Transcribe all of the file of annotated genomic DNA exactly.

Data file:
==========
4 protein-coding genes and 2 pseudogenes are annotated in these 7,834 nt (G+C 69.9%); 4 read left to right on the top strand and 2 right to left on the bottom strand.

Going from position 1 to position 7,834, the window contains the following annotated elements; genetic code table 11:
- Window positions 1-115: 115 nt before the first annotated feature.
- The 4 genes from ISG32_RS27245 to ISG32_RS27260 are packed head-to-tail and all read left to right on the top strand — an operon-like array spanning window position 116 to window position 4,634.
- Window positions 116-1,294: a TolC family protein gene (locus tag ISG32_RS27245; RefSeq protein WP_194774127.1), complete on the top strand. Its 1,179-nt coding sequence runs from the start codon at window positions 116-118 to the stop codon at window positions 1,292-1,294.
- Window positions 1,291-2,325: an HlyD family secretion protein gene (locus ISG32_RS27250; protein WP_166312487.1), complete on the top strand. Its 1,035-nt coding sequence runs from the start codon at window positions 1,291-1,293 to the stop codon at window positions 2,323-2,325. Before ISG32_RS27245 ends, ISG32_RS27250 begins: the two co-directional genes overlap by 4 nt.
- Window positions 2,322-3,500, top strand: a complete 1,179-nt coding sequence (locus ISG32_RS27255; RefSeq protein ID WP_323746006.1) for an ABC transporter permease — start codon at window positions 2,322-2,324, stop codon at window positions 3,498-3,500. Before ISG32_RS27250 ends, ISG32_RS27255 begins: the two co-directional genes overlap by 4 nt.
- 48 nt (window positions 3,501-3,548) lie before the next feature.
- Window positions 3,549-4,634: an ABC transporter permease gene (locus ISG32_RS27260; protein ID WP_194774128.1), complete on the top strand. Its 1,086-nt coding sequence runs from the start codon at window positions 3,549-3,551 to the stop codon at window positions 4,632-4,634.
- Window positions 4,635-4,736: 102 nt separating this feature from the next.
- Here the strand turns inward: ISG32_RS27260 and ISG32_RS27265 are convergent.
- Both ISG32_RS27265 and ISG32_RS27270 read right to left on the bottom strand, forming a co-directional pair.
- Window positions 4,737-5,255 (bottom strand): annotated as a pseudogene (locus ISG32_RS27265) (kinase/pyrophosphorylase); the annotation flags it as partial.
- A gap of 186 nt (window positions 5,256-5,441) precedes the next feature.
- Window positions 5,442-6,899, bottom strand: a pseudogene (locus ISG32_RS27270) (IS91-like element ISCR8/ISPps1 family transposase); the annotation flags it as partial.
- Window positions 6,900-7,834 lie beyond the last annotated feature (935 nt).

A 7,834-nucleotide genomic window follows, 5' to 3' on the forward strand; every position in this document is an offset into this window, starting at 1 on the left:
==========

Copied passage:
4 protein-coding genes and 2 pseudogenes are annotated in these 7,834 nt (G+C 69.9%); 4 read left to right on the top strand and 2 right to left on the bottom strand.

Going from position 1 to position 7,834, the window contains the following annotated elements; genetic code table 11:
- Window positions 1-115: 115 nt before the first annotated feature.
- The 4 genes from ISG32_RS27245 to ISG32_RS27260 are packed head-to-tail and all read left to right on the top strand — an operon-like array spanning window position 116 to window position 4,634.
- Window positions 116-1,294: a TolC family protein gene (locus tag ISG32_RS27245; RefSeq protein WP_194774127.1), complete on the top strand. Its 1,179-nt coding sequence runs from the start codon at window positions 116-118 to the stop codon at window positions 1,292-1,294.
- Window positions 1,291-2,325: an HlyD family secretion protein gene (locus ISG32_RS27250; protein WP_166312487.1), complete on the top strand. Its 1,035-nt coding sequence runs from the start codon at window positions 1,291-1,293 to the stop codon at window positions 2,323-2,325. Before ISG32_RS27245 ends, ISG32_RS27250 begins: the two co-directional genes overlap by 4 nt.
- Window positions 2,322-3,500, top strand: a complete 1,179-nt coding sequence (locus ISG32_RS27255; RefSeq protein ID WP_323746006.1) for an ABC transporter permease — start codon at window positions 2,322-2,324, stop codon at window positions 3,498-3,500. Before ISG32_RS27250 ends, ISG32_RS27255 begins: the two co-directional genes overlap by 4 nt.
- 48 nt (window positions 3,501-3,548) lie before the next feature.
- Window positions 3,549-4,634: an ABC transporter permease gene (locus ISG32_RS27260; protein ID WP_194774128.1), complete on the top strand. Its 1,086-nt coding sequence runs from the start codon at window positions 3,549-3,551 to the stop codon at window positions 4,632-4,634.
- Window positions 4,635-4,736: 102 nt separating this feature from the next.
- Here the strand turns inward: ISG32_RS27260 and ISG32_RS27265 are convergent.
- Both ISG32_RS27265 and ISG32_RS27270 read right to left on the bottom strand, forming a co-directional pair.
- Window positions 4,737-5,255 (bottom strand): annotated as a pseudogene (locus ISG32_RS27265) (kinase/pyrophosphorylase); the annotation flags it as partial.
- A gap of 186 nt (window positions 5,256-5,441) precedes the next feature.
- Window positions 5,442-6,899, bottom strand: a pseudogene (locus ISG32_RS27270) (IS91-like element ISCR8/ISPps1 family transposase); the annotation flags it as partial.
- Window positions 6,900-7,834 lie beyond the last annotated feature (935 nt).

A 7,834-nucleotide genomic window follows, 5' to 3' on the forward strand; every position in this document is an offset into this window, starting at 1 on the left: